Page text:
Flower displays at Stonehaven railway station have been destroyed on the first anniversary of the train derailment in the area that killed three people.
Police are investigating the act of vandalism, which happened in the early hours of Thursday morning.
Just hours later, stations around the country fell silent at 9.43am to mark the time when the derailment was first reported on August 12 last year.
Driver Brett McCullough, 45, conductor Donald Dinnie, 58, and passenger Christopher Stuchbury, 62, died when the 6.38am Aberdeen to Glasgow Queen Street train crashed into a landslide across the tracks at Carmont, near Stonehaven in Aberdeenshire, following heavy rain.
The vandalised flower beds are located on platform two at Stonehaven station and not the flowers laid to remember the victims of last year’s derailment.
It was captured on CCTV and has been reported to British Transport Police.
A spokesperson for the British Transport Police said: “Officers are investigating after it was reported a teenage girl had vandalised flower displays at Stonehaven station.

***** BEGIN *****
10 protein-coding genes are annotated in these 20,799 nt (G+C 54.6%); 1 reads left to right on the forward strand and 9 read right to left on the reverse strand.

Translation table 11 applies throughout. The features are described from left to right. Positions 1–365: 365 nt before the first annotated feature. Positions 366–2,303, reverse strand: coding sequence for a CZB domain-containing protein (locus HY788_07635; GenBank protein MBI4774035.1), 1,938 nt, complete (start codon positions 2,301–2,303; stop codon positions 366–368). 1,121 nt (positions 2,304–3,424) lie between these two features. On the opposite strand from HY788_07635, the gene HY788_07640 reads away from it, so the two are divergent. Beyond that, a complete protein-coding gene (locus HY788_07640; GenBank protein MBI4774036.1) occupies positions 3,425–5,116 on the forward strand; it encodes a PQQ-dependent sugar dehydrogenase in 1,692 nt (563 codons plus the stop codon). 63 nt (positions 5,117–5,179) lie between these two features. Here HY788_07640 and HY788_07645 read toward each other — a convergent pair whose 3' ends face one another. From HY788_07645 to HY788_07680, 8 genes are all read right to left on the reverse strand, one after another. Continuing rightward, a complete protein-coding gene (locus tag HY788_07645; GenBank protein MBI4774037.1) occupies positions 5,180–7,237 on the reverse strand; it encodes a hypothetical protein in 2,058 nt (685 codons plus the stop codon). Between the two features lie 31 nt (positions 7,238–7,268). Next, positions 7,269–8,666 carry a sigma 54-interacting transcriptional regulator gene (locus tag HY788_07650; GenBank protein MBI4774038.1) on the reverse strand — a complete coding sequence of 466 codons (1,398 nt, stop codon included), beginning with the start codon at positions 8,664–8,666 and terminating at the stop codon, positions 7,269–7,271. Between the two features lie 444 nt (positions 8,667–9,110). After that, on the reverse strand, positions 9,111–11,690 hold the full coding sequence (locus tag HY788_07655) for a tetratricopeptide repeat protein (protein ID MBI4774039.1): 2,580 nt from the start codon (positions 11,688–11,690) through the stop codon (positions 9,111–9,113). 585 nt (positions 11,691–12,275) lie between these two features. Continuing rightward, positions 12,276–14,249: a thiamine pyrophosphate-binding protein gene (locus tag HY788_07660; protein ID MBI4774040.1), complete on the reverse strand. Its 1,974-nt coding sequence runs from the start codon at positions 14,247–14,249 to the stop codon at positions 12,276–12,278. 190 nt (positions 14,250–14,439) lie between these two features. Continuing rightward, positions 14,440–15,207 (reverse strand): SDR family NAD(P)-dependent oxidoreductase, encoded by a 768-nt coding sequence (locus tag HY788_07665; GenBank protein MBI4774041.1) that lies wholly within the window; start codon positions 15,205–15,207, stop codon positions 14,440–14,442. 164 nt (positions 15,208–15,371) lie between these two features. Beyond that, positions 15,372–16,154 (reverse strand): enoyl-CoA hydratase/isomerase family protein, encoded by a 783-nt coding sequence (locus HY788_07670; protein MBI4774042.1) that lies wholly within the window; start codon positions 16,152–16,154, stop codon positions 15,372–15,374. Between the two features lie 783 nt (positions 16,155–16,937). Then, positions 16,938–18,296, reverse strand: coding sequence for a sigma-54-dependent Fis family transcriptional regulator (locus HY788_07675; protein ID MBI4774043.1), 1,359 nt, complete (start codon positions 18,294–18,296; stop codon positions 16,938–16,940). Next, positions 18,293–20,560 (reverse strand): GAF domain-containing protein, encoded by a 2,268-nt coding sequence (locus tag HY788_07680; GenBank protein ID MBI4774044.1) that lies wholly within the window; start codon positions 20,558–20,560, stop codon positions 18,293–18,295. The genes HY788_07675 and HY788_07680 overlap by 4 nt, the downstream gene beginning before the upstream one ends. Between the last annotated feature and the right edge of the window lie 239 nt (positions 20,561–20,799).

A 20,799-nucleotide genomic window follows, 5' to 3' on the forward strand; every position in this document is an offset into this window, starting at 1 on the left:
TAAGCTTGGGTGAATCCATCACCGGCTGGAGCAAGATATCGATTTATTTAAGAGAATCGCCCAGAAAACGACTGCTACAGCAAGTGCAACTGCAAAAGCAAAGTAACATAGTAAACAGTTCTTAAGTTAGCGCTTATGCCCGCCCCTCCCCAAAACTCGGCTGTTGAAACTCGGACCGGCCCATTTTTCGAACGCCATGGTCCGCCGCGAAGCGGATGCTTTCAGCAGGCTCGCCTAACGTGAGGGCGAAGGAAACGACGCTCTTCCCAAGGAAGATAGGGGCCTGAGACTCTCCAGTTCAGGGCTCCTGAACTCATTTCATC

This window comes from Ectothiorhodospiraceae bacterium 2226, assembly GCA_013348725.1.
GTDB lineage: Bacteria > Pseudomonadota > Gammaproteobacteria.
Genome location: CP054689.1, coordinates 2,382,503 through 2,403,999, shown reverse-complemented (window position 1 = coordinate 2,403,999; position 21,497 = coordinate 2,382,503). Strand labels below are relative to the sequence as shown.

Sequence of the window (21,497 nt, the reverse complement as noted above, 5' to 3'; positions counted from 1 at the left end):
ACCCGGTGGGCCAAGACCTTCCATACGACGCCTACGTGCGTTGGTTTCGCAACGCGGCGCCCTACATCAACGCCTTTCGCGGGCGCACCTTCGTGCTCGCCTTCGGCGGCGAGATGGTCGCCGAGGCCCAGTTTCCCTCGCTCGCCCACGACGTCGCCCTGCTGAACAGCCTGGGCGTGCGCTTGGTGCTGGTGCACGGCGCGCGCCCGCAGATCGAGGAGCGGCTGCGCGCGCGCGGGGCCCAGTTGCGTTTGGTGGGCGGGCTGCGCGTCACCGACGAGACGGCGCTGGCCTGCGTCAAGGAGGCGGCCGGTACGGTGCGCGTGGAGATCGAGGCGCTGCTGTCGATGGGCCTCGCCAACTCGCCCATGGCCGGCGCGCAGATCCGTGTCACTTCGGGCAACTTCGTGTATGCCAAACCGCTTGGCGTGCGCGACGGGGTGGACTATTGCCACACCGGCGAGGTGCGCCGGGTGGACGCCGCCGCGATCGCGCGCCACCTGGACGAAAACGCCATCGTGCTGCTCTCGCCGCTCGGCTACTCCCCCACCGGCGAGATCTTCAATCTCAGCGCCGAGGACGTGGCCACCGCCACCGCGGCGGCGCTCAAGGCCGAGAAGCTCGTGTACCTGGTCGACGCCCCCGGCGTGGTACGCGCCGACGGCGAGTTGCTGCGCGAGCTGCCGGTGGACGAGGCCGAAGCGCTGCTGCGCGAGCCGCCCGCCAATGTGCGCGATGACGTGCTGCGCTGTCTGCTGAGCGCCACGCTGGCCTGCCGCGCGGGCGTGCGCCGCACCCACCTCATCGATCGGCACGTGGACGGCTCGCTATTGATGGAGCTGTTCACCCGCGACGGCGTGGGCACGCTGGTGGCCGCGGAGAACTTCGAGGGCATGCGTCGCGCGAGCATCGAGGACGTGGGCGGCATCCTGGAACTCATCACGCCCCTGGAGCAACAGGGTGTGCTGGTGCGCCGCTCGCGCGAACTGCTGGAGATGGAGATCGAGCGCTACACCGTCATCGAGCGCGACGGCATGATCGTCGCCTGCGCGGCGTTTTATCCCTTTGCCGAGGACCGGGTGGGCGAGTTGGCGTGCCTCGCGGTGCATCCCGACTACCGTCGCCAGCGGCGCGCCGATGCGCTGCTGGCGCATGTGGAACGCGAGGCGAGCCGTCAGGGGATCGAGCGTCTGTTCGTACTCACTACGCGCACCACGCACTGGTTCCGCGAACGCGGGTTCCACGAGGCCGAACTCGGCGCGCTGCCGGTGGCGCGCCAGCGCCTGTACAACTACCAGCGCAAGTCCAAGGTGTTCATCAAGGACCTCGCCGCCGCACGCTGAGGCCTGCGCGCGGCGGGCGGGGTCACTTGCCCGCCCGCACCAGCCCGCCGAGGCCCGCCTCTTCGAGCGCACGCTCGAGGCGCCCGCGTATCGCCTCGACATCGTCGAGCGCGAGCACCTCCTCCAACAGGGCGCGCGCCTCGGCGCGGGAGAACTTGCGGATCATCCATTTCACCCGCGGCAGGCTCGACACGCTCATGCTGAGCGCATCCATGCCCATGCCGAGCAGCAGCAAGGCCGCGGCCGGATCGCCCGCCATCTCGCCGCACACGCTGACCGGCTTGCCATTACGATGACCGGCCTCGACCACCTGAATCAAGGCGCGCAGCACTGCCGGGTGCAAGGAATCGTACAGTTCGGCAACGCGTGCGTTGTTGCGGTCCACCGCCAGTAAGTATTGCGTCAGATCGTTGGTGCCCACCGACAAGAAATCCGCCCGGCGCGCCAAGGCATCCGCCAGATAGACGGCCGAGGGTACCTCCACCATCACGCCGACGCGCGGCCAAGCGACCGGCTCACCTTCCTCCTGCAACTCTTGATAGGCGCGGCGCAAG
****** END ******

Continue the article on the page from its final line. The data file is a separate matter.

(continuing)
“The incident is believed to have taken place shortly after midnight this morning (12 August). Enquiries are ongoing.”
The flowers had been placed on the platform by Stonehaven Horizon Group, who said it was “so disappointing that this should happen at any time but especially not on the anniversary of the train disaster last year”.
A ScotRail spokesperson said: “This is a deplorable act of vandalism. Anti-social behaviour of this kind has no place on Scotland’s railway.
“The incident, which took place late on Wednesday evening, has been reported to British Transport Police and we will work with the authorities to ensure that those responsible are brought to justice.”